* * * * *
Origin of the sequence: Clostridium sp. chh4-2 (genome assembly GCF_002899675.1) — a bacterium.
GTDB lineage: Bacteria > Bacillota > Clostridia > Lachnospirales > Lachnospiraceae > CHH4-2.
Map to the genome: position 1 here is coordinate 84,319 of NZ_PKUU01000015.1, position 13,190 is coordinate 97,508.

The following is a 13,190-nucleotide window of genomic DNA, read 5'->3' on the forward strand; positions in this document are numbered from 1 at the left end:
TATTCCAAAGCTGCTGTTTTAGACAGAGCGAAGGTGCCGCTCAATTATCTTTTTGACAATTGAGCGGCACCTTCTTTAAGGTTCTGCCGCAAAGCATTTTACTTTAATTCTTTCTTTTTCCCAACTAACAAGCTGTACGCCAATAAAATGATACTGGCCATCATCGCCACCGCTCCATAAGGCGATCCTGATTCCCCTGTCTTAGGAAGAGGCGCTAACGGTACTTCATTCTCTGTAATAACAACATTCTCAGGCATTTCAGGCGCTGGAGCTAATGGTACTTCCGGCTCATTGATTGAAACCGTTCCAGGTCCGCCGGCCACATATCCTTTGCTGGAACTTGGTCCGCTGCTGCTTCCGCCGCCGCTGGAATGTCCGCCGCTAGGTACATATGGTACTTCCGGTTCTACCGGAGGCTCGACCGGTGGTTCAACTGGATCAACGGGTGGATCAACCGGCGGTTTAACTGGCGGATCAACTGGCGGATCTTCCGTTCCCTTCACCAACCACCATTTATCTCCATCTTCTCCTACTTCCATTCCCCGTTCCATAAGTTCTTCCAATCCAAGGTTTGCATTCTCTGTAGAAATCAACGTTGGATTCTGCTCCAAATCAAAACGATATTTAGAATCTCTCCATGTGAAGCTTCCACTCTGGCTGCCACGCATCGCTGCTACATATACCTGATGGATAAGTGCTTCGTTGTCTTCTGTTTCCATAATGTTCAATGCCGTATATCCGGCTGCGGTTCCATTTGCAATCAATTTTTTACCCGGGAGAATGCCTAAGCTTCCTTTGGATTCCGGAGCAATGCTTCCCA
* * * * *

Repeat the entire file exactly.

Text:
Origin of the sequence: Clostridium sp. chh4-2 (genome assembly GCF_002899675.1) — a bacterium.
GTDB lineage: Bacteria > Bacillota > Clostridia > Lachnospirales > Lachnospiraceae > CHH4-2.
Map to the genome: position 1 here is coordinate 84,319 of NZ_PKUU01000015.1, position 13,190 is coordinate 97,508.

The following is a 13,190-nucleotide window of genomic DNA, read 5'->3' on the forward strand; positions in this document are numbered from 1 at the left end:
TATTCCAAAGCTGCTGTTTTAGACAGAGCGAAGGTGCCGCTCAATTATCTTTTTGACAATTGAGCGGCACCTTCTTTAAGGTTCTGCCGCAAAGCATTTTACTTTAATTCTTTCTTTTTCCCAACTAACAAGCTGTACGCCAATAAAATGATACTGGCCATCATCGCCACCGCTCCATAAGGCGATCCTGATTCCCCTGTCTTAGGAAGAGGCGCTAACGGTACTTCATTCTCTGTAATAACAACATTCTCAGGCATTTCAGGCGCTGGAGCTAATGGTACTTCCGGCTCATTGATTGAAACCGTTCCAGGTCCGCCGGCCACATATCCTTTGCTGGAACTTGGTCCGCTGCTGCTTCCGCCGCCGCTGGAATGTCCGCCGCTAGGTACATATGGTACTTCCGGTTCTACCGGAGGCTCGACCGGTGGTTCAACTGGATCAACGGGTGGATCAACCGGCGGTTTAACTGGCGGATCAACTGGCGGATCTTCCGTTCCCTTCACCAACCACCATTTATCTCCATCTTCTCCTACTTCCATTCCCCGTTCCATAAGTTCTTCCAATCCAAGGTTTGCATTCTCTGTAGAAATCAACGTTGGATTCTGCTCCAAATCAAAACGATATTTAGAATCTCTCCATGTGAAGCTTCCACTCTGGCTGCCACGCATCGCTGCTACATATACCTGATGGATAAGTGCTTCGTTGTCTTCTGTTTCCATAATGTTCAATGCCGTATATCCGGCTGCGGTTCCATTTGCAATCAATTTTTTACCCGGGAGAATGCCTAAGCTTCCTTTGGATTCCGGAGCAATGCTTCCCA